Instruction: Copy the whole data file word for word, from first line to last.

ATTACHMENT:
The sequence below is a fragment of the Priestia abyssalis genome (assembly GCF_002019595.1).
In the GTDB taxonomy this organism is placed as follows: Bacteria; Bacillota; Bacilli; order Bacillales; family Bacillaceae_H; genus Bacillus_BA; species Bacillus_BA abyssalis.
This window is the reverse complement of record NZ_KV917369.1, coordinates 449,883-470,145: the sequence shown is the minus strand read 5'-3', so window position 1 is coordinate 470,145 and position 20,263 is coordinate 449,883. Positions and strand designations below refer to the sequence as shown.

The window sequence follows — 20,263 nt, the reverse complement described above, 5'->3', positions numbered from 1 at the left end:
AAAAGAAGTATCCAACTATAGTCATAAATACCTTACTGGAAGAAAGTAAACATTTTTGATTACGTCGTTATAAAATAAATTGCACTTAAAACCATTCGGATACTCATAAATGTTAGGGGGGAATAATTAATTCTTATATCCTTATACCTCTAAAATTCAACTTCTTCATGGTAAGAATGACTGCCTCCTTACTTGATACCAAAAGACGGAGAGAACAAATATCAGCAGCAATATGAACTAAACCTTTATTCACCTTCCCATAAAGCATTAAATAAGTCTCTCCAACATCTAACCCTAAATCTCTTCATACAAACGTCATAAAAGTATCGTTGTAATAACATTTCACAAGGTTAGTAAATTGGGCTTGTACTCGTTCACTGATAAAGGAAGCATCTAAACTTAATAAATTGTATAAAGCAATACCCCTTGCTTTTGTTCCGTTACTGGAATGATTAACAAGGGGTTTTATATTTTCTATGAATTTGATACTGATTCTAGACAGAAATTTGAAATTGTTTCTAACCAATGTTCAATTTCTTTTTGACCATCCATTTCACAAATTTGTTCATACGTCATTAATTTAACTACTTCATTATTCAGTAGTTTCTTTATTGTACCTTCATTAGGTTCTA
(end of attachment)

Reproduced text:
The sequence below is a fragment of the Priestia abyssalis genome (assembly GCF_002019595.1).
In the GTDB taxonomy this organism is placed as follows: Bacteria; Bacillota; Bacilli; order Bacillales; family Bacillaceae_H; genus Bacillus_BA; species Bacillus_BA abyssalis.
This window is the reverse complement of record NZ_KV917369.1, coordinates 449,883-470,145: the sequence shown is the minus strand read 5'-3', so window position 1 is coordinate 470,145 and position 20,263 is coordinate 449,883. Positions and strand designations below refer to the sequence as shown.

The window sequence follows — 20,263 nt, the reverse complement described above, 5'->3', positions numbered from 1 at the left end:
AAAAGAAGTATCCAACTATAGTCATAAATACCTTACTGGAAGAAAGTAAACATTTTTGATTACGTCGTTATAAAATAAATTGCACTTAAAACCATTCGGATACTCATAAATGTTAGGGGGGAATAATTAATTCTTATATCCTTATACCTCTAAAATTCAACTTCTTCATGGTAAGAATGACTGCCTCCTTACTTGATACCAAAAGACGGAGAGAACAAATATCAGCAGCAATATGAACTAAACCTTTATTCACCTTCCCATAAAGCATTAAATAAGTCTCTCCAACATCTAACCCTAAATCTCTTCATACAAACGTCATAAAAGTATCGTTGTAATAACATTTCACAAGGTTAGTAAATTGGGCTTGTACTCGTTCACTGATAAAGGAAGCATCTAAACTTAATAAATTGTATAAAGCAATACCCCTTGCTTTTGTTCCGTTACTGGAATGATTAACAAGGGGTTTTATATTTTCTATGAATTTGATACTGATTCTAGACAGAAATTTGAAATTGTTTCTAACCAATGTTCAATTTCTTTTTGACCATCCATTTCACAAATTTGTTCATACGTCATTAATTTAACTACTTCATTATTCAGTAGTTTCTTTATTGTACCTTCATTAGGTTCTA